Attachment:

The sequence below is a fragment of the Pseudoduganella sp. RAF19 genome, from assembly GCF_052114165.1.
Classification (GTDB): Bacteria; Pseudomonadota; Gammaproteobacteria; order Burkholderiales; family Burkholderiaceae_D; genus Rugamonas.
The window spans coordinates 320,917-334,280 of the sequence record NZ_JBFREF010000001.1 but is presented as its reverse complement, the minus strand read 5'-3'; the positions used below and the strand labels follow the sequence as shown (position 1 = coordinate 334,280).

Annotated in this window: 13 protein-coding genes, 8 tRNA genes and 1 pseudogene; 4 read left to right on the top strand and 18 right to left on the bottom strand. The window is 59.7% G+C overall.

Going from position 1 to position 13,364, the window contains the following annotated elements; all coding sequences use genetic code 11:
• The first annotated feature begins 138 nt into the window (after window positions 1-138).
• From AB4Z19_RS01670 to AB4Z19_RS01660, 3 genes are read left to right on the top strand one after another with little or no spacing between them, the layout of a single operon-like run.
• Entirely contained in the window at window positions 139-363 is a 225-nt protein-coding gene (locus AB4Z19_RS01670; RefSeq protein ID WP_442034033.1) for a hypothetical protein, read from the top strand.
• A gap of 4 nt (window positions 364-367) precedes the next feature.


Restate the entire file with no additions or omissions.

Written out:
The sequence below is a fragment of the Pseudoduganella sp. RAF19 genome, from assembly GCF_052114165.1.
Classification (GTDB): Bacteria; Pseudomonadota; Gammaproteobacteria; order Burkholderiales; family Burkholderiaceae_D; genus Rugamonas.
The window spans coordinates 320,917-334,280 of the sequence record NZ_JBFREF010000001.1 but is presented as its reverse complement, the minus strand read 5'-3'; the positions used below and the strand labels follow the sequence as shown (position 1 = coordinate 334,280).

Annotated in this window: 13 protein-coding genes, 8 tRNA genes and 1 pseudogene; 4 read left to right on the top strand and 18 right to left on the bottom strand. The window is 59.7% G+C overall.

Going from position 1 to position 13,364, the window contains the following annotated elements; all coding sequences use genetic code 11:
• The first annotated feature begins 138 nt into the window (after window positions 1-138).
• From AB4Z19_RS01670 to AB4Z19_RS01660, 3 genes are read left to right on the top strand one after another with little or no spacing between them, the layout of a single operon-like run.
• Entirely contained in the window at window positions 139-363 is a 225-nt protein-coding gene (locus AB4Z19_RS01670; RefSeq protein ID WP_442034033.1) for a hypothetical protein, read from the top strand.
• A gap of 4 nt (window positions 364-367) precedes the next feature.